In the early hours, the pound lurched about more than any other day in modern history. More than on Black Wednesday, the day still cited as the most tumultuous moment in modern British economic policymaking. More than after Lehman Brothers collapsed or at any point in the financial crisis. Broadly speaking, a 1% intraday move in a major reserve currency is considered pretty big. A 10% move (as we have just seen) is, literally, unprecedented.

Now, on the one hand you might be tempted to dismiss this as yet more scaremongering and nonsense. Not so fast. Many of us were sceptical about the Treasury’s forecasts for the UK economy in the event of Brexit. But we also saw worrying signals in the market – that while in the long run Brexit might be an economic opportunity for the UK, in the short run it could spark volatility and capital flight. A few weeks ago we revealed that investors sold off £65bn of sterling assets in the first couple of months of the referendum campaign. It turns out that was only an early tremor of what we are seeing today.

The exchange rate is a useful barometer of a country’s economic prosperity because it reflects the flow of cash into and out of a country. It reflects whether people are buying or selling UK sterling assets. And the scale of the fall in sterling suggests a full-blown firesale. This morning, every single sterling UK asset is worth 10% less, measured in dollars, and 6% less, measured in euros, than it was last night.

Now, you might argue that the pound needs to be lower in the long-run, which it probably does. We have a record current account deficit and a worryingly imbalanced economy. The worry is that the scale and speed of the fall smacks of capital flight.

That traders were taken completely by surprise by the result of the EU referendum is hardly big news – many in the Leave camp thought they were heading for a resounding loss when the polls closed. But it underlines that today is likely to be a bloody day in markets. The Bank of England is likely to step in soon – perhaps to inject liquidity into the markets, perhaps even to cut interest rates.

In the short run, it is in both sides’ interests to ensure markets can regain some stability. The problem is that markets are unstable because the sheer range of possible economic outcomes in the coming years is enormous. Does the UK lift its drawbridge, cease immigration and face WTO-sized tariffs on all its trade? Does it stay in the European Economic Area, like Norway, even though that is effectively EU membership in all but name?

Most economists think the gap in future prosperity between these two paths is far greater than between being inside the EU and out.

And that is before we get onto the questions about who will be Prime Minister, who will be Chancellor, and will the UK exist in its current state in a few years’ time?

In other words, markets may remain unstable and unsteady for some time, until at least some of these big unknowns are resolved. And the longer that instability lasts, the greater the chance that Brexit spawns its own global financial crisis – a newly- independent Britain’s first export to the wider world.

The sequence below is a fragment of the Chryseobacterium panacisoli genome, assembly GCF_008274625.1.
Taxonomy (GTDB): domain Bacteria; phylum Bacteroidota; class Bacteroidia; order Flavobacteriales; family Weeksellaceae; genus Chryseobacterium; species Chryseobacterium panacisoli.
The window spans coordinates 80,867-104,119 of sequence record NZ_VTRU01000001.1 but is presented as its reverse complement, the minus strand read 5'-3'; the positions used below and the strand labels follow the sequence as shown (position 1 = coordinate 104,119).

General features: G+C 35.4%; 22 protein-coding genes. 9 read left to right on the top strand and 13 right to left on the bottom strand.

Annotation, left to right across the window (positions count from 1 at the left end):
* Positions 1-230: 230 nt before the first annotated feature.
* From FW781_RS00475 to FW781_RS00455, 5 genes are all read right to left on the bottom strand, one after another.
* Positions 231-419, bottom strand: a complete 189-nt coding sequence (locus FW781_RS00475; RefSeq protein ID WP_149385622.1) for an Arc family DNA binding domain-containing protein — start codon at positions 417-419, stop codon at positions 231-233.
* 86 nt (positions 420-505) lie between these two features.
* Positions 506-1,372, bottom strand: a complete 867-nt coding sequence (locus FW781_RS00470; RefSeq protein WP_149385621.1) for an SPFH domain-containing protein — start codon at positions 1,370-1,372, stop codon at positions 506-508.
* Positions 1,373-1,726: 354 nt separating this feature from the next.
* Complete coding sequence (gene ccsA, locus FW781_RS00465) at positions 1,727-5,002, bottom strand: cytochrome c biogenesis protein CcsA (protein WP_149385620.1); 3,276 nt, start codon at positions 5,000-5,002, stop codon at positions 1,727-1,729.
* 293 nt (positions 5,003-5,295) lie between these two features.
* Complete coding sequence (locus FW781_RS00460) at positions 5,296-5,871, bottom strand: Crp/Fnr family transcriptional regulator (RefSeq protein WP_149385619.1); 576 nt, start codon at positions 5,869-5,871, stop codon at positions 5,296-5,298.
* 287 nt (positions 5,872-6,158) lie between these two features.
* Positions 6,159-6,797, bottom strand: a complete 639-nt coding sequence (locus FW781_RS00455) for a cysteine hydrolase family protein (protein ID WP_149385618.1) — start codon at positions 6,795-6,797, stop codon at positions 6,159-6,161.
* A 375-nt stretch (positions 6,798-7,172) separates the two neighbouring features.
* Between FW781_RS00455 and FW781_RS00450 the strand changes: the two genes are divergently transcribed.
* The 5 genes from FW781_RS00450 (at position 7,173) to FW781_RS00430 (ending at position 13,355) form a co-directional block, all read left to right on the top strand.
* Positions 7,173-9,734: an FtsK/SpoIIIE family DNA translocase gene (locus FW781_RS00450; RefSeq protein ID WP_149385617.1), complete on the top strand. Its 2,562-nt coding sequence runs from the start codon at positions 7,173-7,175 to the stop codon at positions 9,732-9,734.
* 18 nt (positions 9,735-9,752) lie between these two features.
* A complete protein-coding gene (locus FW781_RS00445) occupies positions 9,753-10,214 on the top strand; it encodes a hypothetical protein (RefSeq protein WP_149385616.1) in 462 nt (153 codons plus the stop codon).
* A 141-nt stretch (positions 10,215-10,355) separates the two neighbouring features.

The new new normal

It says something about the state of the world economy that as of the latest data Britain was the G7’s fastest growing economy in the final quarter of 2016. With growth of only 0.5%.

And yet that is the world we now seem to be living in. One where growth is weak, where inflation is at zero or thereabouts and where no one is sure what to do about it.

Today’s GDP figures were unchanged from the first estimate, and for that matter unchanged from the last quarter. This was actually a bit more encouraging than you might have thought. A lot of the data from the manufacturing and construction sectors was suggesting that there might have been a cut to the headline figure.

However, a dive into the figures themselves underlines what’s going on here. In short: unbalancing, the opposite of the rebalancing George Osborne has frequently called for. As you can see from the chart below, while the services sector has grown relatively quickly since the crisis, the same could not be said for the other sectors of the economy.

Of course, there are a number of different ways of measuring economic growth. One is to look through the prism of businesses (the breakdown you can see in that chart above). Another is to look at the nature of spending in the economy. After all, national income is simply a calculation of how much we are spending and earning each year – the two should be the same since one man’s spending is another’s earning.

Here’s how the economy looks through the expenditure prism:

Note that in every recent quarter households are responsible for the large part of growth. Again, not the net exports that the Chancellor had hoped would increase.

Now, to some extent none of this is surprising, nor is it disproportionately worrying. Services account for 80% of UK growth. You would have expected them to remain the key contributor of economic activity. Similarly, household spending has long been the biggest driver of overall expenditure. But the fact is that the divide between them and other sectors of the economy is widening, not narrowing.

 Still, the good news is that at least GDP per capita is comfortably above its pre-crisis peak.
The problem is that the underlying imbalances and weaknesses of the economy have not been fixed. And, as I pointed out at the start, we are now in a world which looks more brittle than it has done for some time.